“Deep is the darkness and long is the night,
solid the water and liquid the light. How strange
that they arrive at all, nights on planet earth.”
From a poem titled Nights on Planet Earth, the words above are a small specimen of the poet that is Campbell McGrath. His work—long poems of Whitmanian scope and far-flung fervors for America—has earned him a MacArthur “Genius Grant,” Guggenheim Fellowship, and many other prizes and honors. Born in Chicago to Irish Catholic parents, he got his schooling at the University of Chicago and Columbia.
McGrath has written some ten books of poetry, and has lived in Miami for over twenty years, a crown jewel in the city’s literary scene. Ecco Press is releasing his next volume, XX: Poems for the Twentieth Century. The bard wrote one poem for every year of the 20th century, resulting in a chorus of channeled voices, from Bob Dylan to Walter Benjamin, Frida Kahlo to Pablo Picasso, on subjects as wide-ranging as Hollywood and Hiroshima. The poems are the result of years of cultural curiosity and research, and together the volume likely serves not only as a collection of beautiful verse, but also a compendium of 20th century history.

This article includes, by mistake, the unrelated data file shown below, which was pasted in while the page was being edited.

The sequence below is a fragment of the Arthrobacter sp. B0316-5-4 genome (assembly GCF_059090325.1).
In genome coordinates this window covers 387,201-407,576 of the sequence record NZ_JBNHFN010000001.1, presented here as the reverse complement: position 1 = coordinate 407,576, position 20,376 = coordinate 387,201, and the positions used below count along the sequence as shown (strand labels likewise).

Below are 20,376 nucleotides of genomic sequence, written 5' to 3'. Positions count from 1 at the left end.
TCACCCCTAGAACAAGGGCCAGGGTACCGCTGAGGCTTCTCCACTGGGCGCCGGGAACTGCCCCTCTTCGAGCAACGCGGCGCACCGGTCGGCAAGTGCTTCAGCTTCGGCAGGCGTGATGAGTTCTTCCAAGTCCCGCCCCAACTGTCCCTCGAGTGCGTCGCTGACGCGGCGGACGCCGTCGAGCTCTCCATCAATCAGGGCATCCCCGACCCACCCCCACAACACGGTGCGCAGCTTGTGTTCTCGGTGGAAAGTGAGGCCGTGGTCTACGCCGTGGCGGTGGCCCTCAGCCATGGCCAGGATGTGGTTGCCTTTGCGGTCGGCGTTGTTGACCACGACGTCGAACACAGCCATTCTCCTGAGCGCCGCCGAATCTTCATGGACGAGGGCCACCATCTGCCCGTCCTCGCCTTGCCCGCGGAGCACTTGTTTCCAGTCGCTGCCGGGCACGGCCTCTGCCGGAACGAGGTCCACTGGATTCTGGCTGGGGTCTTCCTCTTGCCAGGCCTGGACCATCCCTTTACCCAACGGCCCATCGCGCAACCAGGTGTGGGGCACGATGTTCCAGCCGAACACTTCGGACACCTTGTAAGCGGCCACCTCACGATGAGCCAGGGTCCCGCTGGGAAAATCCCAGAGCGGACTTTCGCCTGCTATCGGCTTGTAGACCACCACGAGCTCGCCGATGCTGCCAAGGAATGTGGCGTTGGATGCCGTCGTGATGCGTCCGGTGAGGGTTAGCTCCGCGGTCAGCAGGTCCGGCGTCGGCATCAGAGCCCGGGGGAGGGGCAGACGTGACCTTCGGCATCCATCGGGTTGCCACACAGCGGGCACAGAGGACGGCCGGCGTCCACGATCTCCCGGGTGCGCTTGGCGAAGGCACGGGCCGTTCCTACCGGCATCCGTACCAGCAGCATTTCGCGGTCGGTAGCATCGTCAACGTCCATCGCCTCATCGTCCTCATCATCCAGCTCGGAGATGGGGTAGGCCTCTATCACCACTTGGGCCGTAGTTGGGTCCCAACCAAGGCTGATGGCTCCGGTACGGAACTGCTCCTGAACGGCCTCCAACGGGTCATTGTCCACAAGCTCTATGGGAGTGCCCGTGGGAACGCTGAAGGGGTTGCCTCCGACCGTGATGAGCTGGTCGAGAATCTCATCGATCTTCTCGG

(Published in the SIXTY hotel blog, March 10, 2016)